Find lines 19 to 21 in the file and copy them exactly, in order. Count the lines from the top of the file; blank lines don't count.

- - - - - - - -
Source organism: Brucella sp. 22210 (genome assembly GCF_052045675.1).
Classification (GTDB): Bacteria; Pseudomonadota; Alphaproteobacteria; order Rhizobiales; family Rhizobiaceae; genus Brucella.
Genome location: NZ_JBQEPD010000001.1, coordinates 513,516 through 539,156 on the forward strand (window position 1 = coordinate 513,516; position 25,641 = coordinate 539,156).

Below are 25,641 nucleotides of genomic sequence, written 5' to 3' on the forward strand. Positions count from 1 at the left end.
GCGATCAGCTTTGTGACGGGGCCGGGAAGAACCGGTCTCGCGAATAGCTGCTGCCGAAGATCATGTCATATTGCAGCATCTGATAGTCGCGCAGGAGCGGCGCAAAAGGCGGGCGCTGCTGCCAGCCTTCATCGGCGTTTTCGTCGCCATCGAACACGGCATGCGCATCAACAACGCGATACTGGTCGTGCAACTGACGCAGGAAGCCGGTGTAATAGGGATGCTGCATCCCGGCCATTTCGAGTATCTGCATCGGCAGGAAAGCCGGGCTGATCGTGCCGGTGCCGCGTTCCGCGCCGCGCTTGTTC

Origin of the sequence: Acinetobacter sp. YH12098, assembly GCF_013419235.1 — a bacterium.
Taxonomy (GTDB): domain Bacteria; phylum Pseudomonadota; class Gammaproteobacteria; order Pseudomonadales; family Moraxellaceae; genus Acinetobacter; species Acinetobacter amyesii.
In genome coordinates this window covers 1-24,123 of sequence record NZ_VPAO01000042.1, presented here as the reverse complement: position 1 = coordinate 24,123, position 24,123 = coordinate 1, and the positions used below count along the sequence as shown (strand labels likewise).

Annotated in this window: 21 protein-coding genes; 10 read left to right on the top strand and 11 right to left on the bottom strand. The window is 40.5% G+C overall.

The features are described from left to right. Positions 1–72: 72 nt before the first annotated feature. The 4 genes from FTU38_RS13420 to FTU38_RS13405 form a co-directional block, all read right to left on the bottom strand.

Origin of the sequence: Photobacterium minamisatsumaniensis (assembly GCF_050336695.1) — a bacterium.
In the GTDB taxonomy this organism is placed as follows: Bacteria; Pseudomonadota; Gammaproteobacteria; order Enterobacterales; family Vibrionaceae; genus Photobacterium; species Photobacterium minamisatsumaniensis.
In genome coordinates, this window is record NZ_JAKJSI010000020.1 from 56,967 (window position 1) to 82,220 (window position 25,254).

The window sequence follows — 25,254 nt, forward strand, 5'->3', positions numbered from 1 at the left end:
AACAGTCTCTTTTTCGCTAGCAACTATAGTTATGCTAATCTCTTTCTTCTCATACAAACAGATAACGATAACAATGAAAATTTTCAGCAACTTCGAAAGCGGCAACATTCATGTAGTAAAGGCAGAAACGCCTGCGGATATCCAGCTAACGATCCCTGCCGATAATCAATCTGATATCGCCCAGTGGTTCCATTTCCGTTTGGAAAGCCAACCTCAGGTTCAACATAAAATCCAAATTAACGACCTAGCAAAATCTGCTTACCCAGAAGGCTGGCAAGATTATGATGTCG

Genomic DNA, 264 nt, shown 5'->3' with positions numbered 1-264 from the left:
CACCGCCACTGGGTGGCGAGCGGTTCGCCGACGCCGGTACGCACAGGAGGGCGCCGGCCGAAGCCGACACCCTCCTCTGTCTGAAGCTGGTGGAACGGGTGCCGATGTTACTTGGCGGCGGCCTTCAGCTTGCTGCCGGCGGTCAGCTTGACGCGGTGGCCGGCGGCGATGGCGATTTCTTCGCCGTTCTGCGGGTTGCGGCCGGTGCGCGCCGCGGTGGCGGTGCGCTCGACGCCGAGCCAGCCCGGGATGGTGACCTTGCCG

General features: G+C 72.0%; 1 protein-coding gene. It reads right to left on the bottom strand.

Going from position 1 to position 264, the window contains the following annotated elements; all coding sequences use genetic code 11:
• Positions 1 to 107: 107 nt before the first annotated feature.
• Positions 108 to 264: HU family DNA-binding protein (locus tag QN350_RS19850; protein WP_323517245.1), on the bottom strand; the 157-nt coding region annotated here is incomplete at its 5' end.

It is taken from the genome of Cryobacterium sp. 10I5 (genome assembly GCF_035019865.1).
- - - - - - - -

Going from position 1 to position 264, the window contains the following annotated elements; all coding sequences use genetic code 11:
• Positions 1 to 107: 107 nt before the first annotated feature.
• Positions 108 to 264: HU family DNA-binding protein (locus tag QN350_RS19850; protein WP_323517245.1), on the bottom strand; the 157-nt coding region annotated here is incomplete at its 5' end.